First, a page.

Adrift in Anchorage

My latest project for work has me back in Anchorage, Alaska for a few days.  I’ll be passing through on my way up to the North Slope – a big oilfield area right off the Arctic Ocean in northern Alaska.

Not ones to sit in our hotel rooms, my buddy and I got up this morning and headed out to do some exploring of the area south of the city.  On good recommendation from a colleague of ours, we made our end point the little town of Girdwood which is approximately 40 miles away.  The following images are the result of the day’s wandering.

Sunrise this time of year is around 10:20am, and the sun never really gets much higher in the sky than just above the horizon.  This made the whole 5 hours of daylight excellent for photos!  The shot below was made just as the sun was coming up behind that mountain.  It was about 18 degrees fahrenheit and windy.  Big patches of ice on the water raced along, riding the tide coming in from the Gulf of Alaska.  The crystalline sound of ice flows crashing into each other could be heard echoing across the water.





Train tracks follow the shape of the land surrounding the water way.  Here, the break of daylight is caught glimmering off the icy steel.



The sky opposite the rising sun revealed various hues of pink and blue.



Travis and I paused a moment to get this shot of us freezing to death in the cold, wet wind coming off the water.  Setting my camera on the back of the rental car, I managed to cut off our feet.  We were not inclined to try it again – the heater in the car had priority.






Along the way to Girdwood, we stopped off for a quick hike down a trail through the woods.


We came across a number of beautiful creeks and streams, many of them feeding back to the main waterway from the Gulf of Alaska.




Along one of the trails we hiked, a creek flowing from high up a mountain had almost completely frozen over.  This patch of running water was doing its best to hold back the growing formations of ice.  I laid my camera bag on the snow beside the creek for use as a tripod for this long-exposure shot.  The effect of the slow shutter on the running water made such a wonderful contrasting background to the brittle ice formations hovering just above the surface.  I really like this shot!  It was well worth the frozen plumbers crack and stiff knees I received in exchange for it.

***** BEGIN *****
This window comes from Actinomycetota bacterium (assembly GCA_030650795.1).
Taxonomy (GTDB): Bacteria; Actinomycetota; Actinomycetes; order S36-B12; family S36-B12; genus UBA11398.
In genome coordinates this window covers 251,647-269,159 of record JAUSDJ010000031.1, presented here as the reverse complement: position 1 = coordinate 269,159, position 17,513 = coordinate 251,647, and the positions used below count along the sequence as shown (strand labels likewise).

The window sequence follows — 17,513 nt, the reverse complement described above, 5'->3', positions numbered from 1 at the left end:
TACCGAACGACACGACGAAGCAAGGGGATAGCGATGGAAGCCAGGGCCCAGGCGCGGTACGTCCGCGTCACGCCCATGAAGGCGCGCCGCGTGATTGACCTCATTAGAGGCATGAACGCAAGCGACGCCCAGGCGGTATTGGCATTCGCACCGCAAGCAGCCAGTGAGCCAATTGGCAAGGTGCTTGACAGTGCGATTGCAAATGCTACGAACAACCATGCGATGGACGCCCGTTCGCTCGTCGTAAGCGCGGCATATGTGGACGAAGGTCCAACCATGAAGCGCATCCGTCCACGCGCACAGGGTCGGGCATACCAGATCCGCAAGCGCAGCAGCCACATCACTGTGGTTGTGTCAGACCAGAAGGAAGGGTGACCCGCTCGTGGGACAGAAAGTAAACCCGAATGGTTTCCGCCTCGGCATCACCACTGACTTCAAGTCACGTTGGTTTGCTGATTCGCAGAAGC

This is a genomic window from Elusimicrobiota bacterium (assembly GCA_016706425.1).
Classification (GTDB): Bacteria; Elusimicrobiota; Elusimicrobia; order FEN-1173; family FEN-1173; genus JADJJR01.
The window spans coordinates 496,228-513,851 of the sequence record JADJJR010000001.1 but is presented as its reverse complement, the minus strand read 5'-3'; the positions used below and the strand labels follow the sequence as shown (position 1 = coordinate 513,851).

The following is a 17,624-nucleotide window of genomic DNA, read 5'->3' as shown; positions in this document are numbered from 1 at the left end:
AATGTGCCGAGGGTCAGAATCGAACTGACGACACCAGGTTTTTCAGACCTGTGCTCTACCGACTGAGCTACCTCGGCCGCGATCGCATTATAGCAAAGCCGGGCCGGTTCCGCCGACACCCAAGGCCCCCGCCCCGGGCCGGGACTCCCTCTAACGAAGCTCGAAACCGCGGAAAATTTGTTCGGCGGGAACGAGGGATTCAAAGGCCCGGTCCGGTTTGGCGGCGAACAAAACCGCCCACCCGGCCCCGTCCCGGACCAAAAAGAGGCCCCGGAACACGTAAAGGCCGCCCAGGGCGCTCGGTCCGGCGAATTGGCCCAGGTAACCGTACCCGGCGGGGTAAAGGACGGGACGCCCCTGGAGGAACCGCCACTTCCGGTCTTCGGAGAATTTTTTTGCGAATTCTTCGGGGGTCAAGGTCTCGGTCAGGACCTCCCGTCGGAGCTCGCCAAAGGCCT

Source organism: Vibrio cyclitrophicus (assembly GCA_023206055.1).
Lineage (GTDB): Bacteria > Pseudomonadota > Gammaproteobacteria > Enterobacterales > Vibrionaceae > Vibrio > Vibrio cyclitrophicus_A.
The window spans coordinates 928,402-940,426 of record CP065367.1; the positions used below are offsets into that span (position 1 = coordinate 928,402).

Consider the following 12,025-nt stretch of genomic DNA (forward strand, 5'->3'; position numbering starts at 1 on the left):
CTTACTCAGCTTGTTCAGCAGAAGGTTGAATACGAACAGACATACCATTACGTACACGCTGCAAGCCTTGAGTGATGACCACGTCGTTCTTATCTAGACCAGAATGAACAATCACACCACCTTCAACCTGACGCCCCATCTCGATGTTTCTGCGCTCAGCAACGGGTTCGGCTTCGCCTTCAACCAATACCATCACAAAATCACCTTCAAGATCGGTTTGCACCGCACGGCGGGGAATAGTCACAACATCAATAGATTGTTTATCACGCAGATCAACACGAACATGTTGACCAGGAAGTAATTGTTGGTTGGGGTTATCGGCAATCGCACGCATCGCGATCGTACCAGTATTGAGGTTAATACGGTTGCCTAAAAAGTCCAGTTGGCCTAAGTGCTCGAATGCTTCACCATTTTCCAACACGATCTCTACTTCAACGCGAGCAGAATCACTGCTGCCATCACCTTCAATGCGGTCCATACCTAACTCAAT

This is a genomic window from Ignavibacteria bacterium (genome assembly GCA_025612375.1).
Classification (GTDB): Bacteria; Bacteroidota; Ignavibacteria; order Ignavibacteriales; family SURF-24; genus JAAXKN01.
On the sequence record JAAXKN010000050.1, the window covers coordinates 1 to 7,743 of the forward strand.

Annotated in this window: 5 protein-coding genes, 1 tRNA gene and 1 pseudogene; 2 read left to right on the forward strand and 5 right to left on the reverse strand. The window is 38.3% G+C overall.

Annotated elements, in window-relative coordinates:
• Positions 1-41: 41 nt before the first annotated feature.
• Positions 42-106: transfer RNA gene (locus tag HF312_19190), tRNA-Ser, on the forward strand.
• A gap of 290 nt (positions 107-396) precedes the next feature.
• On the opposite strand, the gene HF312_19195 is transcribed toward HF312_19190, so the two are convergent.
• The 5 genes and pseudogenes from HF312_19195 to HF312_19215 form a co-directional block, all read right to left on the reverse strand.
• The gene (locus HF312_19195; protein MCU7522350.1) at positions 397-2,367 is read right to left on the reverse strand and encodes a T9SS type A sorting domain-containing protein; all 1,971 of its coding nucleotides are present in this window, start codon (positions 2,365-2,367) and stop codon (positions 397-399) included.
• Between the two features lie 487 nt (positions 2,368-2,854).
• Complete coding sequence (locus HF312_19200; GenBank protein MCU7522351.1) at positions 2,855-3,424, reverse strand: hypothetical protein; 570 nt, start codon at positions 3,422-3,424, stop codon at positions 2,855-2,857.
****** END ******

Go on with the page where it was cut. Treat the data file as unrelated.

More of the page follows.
Wild Alaska!  Does it get any better?  I spent the whole time we were out exploring it in awe of the natural beauty that exists here. The terrain, flora, and fauna are all so vastly different from the east coast of the U.S.  I look forward to any future opportunities I may have to spend more time here.



Next stop: The North Slope.  Comprised mostly of flat, frozen tundra, it is pretty up there but nowhere near as much as it is here in southern Alaska.  It’s also a LOT colder up there too and hardly any light shows this time of year.  The last time I was up there was in 2011 and it was quite the experience.  Learning from that last trip, this time I brought better equipment with me to keep warm – namely, arctic boots.  I’m hoping to see some Northern Lights while I’m up there.

I hope you enjoyed the photos.  I’m sure I’ve got more from today that I can post later but for now that’s all.

* All shots were made using a Sony A7RII with either a Zeiss 35mm f/2.8 or Rokinon 14mm f/2.8.

7 thoughts on “Adrift in Anchorage

  1. Your photos are just beautiful!!! I hope you have plans in the future to capture much of your landscape photography in a book, video, something on that order!!!


  2. Alaska is so very beautiful! I am so glad you’ve had the opportunity to go there like this. These photos are just stunning.


  3. Wild Alaska is definitely that- wild!! Beautiful pictures, Tom- as always! You manage to capture the best in a scene…. an awesome artist’s eye.


  4. I’m new to your posts. Glad I found them! I use old Minolta glass as well……had it since ’85. Thank you Tom, for taking the time to share you thoughts and images. They are meaningful and make a difference!


  5. Thanks Dave, I’m so glad you’ve found value in my efforts to make Outfor30 a worthwhile site to visit. I really appreciate you’re taking the time to leave a comment. Minolta made some truly great lenses. I’ve found a number of them to be as good, if not better, than many modern offerings which can cost many times more.



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